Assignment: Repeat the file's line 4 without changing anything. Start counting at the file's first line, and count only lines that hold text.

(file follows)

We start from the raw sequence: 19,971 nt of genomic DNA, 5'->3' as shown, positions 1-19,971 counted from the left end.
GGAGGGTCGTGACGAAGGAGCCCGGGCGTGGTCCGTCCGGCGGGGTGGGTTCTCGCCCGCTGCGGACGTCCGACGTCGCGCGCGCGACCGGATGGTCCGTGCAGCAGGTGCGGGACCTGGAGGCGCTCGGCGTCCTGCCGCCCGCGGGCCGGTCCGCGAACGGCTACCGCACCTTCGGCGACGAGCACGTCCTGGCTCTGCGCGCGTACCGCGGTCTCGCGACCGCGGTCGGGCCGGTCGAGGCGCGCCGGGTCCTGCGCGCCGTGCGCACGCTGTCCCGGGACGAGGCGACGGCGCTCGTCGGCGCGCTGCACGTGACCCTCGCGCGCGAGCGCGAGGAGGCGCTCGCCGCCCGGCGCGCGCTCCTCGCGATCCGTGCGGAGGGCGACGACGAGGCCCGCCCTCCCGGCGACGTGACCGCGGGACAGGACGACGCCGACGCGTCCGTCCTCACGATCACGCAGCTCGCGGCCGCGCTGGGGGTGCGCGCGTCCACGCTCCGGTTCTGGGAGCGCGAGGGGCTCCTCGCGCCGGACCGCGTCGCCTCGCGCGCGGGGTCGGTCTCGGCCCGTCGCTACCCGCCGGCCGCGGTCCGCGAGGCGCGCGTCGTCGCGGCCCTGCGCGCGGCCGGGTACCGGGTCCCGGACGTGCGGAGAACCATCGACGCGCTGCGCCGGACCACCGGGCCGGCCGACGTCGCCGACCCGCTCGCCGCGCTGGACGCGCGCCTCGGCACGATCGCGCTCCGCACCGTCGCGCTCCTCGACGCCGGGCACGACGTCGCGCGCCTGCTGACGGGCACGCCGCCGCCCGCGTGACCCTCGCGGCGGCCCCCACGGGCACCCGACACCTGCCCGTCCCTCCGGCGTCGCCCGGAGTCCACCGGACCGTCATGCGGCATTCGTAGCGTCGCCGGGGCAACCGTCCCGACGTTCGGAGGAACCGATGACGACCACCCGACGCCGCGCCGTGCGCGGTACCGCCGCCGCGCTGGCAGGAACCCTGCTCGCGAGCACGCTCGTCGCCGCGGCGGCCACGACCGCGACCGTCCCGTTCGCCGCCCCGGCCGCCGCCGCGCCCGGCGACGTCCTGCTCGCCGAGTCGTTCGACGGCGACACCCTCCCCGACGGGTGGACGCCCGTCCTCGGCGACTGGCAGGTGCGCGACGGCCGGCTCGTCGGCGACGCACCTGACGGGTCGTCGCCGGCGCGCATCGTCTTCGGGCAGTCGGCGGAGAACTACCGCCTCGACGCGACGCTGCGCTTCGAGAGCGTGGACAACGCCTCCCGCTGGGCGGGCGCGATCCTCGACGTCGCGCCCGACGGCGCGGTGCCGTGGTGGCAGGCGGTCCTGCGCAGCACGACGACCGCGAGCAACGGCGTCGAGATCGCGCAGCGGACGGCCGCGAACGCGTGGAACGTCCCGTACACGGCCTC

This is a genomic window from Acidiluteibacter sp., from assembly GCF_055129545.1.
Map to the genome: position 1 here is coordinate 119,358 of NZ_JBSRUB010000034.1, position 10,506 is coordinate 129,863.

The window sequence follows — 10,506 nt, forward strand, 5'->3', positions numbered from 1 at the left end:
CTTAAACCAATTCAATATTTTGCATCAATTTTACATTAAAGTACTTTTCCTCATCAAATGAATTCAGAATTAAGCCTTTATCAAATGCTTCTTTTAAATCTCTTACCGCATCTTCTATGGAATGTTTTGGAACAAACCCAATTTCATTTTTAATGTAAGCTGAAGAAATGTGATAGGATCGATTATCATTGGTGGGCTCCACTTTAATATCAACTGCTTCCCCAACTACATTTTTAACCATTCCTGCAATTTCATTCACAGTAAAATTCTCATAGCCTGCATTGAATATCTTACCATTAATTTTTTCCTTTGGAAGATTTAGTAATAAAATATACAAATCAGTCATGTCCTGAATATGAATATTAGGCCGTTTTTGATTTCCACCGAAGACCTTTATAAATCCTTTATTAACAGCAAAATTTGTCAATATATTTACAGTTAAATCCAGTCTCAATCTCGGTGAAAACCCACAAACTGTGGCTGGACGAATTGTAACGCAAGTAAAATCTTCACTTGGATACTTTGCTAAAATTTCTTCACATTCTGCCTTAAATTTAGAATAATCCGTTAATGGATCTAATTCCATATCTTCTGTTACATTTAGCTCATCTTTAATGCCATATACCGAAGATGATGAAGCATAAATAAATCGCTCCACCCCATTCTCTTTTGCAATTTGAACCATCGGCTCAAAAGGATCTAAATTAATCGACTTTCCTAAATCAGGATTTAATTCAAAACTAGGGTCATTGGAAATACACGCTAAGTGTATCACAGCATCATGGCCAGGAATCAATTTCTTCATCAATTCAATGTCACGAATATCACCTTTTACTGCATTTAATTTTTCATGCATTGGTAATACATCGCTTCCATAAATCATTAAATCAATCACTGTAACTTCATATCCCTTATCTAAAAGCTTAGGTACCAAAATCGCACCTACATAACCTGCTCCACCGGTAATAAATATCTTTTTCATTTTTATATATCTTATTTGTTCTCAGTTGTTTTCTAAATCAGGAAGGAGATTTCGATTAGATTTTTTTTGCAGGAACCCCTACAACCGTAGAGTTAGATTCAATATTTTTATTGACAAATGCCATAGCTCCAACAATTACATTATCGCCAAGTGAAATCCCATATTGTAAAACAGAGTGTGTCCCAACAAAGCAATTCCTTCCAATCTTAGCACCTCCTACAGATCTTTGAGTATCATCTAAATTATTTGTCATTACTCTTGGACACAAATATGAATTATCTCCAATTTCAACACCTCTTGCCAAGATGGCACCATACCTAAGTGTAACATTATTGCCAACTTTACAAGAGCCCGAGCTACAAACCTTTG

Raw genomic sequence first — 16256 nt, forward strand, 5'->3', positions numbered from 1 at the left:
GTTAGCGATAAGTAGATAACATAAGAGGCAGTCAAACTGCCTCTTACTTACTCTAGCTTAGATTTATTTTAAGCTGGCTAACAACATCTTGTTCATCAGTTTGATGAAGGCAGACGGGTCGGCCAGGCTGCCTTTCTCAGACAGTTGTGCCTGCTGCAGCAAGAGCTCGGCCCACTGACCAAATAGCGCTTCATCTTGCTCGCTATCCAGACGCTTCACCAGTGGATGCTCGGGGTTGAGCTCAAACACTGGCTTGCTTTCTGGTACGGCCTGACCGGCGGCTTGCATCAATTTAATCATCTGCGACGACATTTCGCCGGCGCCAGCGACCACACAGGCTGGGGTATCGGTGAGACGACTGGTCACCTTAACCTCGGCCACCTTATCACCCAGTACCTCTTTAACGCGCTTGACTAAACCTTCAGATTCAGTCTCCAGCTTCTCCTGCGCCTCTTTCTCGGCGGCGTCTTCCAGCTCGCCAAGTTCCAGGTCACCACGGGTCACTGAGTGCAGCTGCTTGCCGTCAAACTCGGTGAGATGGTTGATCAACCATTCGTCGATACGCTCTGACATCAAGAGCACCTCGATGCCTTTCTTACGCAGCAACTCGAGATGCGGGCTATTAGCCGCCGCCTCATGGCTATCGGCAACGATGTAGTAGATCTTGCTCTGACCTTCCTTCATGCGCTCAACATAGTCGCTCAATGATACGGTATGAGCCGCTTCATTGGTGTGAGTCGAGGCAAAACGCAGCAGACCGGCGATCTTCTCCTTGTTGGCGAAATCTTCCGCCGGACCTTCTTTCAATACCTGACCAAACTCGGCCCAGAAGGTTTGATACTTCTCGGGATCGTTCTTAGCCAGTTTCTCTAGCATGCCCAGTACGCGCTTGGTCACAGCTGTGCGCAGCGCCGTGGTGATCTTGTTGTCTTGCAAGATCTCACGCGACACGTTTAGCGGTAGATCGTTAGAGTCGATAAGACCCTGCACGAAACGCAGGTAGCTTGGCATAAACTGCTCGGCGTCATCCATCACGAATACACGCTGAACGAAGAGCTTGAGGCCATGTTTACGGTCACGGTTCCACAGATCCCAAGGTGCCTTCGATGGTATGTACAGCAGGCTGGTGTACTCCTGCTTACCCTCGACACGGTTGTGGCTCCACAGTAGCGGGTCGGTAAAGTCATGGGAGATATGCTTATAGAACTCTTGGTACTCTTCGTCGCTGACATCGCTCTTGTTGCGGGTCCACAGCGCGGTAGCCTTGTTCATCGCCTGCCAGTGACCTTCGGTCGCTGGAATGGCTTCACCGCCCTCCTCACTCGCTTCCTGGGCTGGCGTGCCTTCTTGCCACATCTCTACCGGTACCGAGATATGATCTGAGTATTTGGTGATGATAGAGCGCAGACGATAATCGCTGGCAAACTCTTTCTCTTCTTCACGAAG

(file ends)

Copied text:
Map to the genome: position 1 here is coordinate 119,358 of NZ_JBSRUB010000034.1, position 10,506 is coordinate 129,863.